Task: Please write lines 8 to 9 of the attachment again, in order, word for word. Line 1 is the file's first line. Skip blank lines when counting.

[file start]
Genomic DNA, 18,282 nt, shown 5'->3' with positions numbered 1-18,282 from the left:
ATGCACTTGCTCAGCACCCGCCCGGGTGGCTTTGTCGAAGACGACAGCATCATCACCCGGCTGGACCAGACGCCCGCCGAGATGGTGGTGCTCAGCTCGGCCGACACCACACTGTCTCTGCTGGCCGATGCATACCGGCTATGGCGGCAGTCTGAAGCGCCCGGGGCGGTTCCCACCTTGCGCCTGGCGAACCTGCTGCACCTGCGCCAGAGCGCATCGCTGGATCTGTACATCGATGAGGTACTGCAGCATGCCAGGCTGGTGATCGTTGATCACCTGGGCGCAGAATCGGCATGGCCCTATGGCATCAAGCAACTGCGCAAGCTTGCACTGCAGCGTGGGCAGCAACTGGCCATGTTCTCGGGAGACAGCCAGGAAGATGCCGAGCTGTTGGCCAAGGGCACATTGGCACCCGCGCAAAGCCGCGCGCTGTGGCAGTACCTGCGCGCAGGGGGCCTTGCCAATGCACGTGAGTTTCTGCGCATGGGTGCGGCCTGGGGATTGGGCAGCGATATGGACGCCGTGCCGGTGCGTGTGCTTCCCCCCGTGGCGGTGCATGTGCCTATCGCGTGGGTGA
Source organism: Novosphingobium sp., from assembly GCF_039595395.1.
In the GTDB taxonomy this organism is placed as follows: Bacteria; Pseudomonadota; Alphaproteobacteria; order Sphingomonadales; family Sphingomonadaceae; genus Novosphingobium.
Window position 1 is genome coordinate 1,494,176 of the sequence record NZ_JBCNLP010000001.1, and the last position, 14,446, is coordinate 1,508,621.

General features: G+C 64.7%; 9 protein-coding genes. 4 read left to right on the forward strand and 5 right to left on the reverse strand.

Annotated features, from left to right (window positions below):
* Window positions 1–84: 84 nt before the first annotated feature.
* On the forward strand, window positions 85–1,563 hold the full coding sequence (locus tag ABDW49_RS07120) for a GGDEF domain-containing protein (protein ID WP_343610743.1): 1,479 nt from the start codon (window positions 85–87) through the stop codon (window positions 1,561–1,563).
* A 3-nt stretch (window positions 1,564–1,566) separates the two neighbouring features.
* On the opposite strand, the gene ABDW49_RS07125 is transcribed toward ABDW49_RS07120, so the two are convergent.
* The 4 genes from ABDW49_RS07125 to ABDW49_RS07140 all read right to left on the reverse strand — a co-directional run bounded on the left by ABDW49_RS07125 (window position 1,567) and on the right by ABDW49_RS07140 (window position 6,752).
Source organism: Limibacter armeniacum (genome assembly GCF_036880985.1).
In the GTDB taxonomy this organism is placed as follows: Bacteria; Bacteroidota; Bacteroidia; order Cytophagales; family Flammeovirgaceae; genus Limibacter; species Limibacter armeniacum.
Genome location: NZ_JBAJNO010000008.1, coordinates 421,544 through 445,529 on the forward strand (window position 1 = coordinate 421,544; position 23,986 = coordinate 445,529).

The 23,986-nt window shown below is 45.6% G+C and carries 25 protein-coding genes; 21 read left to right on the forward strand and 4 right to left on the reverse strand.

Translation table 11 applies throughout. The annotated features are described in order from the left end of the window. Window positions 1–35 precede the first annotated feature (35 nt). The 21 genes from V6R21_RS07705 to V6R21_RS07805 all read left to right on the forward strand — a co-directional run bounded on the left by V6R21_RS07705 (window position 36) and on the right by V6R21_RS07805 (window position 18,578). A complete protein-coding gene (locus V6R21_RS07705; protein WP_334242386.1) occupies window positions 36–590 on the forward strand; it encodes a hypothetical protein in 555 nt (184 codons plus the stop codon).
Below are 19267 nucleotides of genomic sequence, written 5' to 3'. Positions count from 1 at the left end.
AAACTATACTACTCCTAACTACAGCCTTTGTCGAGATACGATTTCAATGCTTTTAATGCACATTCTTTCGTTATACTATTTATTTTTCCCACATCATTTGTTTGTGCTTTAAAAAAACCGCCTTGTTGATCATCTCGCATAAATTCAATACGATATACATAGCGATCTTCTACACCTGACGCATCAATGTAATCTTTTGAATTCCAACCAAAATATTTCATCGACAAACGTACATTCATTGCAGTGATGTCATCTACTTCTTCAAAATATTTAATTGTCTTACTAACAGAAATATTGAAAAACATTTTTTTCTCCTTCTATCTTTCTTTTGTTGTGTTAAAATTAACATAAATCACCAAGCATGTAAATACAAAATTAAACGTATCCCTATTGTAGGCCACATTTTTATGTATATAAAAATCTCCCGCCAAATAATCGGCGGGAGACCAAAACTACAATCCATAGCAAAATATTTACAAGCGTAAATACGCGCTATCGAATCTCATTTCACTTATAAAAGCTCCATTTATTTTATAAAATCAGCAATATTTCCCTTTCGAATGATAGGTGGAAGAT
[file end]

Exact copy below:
* Window positions 1–84: 84 nt before the first annotated feature.
* On the forward strand, window positions 85–1,563 hold the full coding sequence (locus tag ABDW49_RS07120) for a GGDEF domain-containing protein (protein ID WP_343610743.1): 1,479 nt from the start codon (window positions 85–87) through the stop codon (window positions 1,561–1,563).